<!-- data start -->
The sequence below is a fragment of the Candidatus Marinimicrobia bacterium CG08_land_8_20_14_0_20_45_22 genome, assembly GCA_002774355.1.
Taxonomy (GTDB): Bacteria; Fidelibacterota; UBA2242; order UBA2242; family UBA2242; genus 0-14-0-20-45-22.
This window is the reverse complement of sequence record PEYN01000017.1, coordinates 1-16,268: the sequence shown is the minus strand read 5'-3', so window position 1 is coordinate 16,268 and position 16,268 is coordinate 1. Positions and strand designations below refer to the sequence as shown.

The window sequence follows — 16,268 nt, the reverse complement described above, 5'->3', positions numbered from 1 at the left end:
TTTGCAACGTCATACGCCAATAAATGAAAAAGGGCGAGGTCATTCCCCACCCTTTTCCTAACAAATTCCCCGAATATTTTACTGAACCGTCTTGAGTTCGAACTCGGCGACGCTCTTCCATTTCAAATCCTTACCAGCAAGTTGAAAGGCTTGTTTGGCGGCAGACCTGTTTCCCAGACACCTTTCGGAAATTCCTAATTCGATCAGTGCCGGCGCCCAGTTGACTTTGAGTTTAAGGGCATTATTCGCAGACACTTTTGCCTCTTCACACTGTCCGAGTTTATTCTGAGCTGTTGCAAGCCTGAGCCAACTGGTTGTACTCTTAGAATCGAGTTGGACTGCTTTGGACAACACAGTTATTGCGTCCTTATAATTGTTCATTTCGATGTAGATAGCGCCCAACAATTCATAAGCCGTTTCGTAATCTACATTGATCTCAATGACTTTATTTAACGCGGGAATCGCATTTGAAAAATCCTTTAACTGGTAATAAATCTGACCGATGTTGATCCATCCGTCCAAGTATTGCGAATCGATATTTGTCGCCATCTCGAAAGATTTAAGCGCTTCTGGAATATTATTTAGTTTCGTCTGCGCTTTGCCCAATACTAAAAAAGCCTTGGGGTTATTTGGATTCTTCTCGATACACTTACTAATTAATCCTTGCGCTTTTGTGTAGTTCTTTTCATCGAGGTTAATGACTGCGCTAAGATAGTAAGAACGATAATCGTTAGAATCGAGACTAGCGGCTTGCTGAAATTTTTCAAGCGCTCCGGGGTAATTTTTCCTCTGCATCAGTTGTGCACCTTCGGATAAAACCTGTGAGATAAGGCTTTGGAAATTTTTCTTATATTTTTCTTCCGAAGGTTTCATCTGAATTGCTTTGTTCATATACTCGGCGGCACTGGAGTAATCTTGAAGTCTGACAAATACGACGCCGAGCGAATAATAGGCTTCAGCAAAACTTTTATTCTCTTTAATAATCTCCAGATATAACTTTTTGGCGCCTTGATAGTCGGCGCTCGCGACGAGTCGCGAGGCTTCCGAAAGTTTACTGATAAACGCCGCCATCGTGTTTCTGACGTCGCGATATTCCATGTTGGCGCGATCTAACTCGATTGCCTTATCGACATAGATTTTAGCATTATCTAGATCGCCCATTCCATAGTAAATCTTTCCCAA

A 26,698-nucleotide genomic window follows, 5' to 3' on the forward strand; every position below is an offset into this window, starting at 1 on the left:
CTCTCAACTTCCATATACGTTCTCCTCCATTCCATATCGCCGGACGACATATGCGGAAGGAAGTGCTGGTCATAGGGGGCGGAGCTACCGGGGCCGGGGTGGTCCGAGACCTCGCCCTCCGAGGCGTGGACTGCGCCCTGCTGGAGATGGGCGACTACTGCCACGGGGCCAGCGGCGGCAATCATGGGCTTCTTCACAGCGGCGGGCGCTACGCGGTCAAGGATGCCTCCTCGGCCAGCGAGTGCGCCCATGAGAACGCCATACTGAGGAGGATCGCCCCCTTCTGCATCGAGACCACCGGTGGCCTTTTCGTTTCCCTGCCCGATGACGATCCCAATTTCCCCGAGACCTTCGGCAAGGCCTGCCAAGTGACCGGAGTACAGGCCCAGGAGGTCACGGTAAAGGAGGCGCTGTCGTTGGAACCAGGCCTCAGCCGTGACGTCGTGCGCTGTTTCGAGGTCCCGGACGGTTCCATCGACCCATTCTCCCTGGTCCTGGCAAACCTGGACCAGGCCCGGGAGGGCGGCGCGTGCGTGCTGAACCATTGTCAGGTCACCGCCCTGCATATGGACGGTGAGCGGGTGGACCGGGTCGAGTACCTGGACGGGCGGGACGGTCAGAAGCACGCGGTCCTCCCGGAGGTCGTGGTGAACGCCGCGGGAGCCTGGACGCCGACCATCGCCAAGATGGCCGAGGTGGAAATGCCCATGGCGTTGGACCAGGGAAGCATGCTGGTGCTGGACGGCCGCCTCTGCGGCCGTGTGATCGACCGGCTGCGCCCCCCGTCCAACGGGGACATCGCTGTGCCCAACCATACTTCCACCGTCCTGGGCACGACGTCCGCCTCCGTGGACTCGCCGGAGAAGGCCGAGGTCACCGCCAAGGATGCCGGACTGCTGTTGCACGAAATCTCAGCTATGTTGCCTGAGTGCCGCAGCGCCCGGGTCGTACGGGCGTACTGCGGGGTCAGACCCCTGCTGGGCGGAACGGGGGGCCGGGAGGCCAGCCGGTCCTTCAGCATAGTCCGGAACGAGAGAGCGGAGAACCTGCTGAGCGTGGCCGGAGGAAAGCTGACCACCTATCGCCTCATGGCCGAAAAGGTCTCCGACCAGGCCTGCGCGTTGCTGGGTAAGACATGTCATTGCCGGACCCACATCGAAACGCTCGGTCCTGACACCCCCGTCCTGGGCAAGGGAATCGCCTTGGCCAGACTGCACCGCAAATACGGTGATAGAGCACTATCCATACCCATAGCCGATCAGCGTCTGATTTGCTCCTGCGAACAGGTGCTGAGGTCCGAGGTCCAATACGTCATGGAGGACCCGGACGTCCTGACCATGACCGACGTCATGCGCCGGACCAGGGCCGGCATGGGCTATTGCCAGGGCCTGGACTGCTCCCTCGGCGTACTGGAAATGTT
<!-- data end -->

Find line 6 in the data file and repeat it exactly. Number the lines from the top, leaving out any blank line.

A 26,698-nucleotide genomic window follows, 5' to 3' on the forward strand; every position below is an offset into this window, starting at 1 on the left: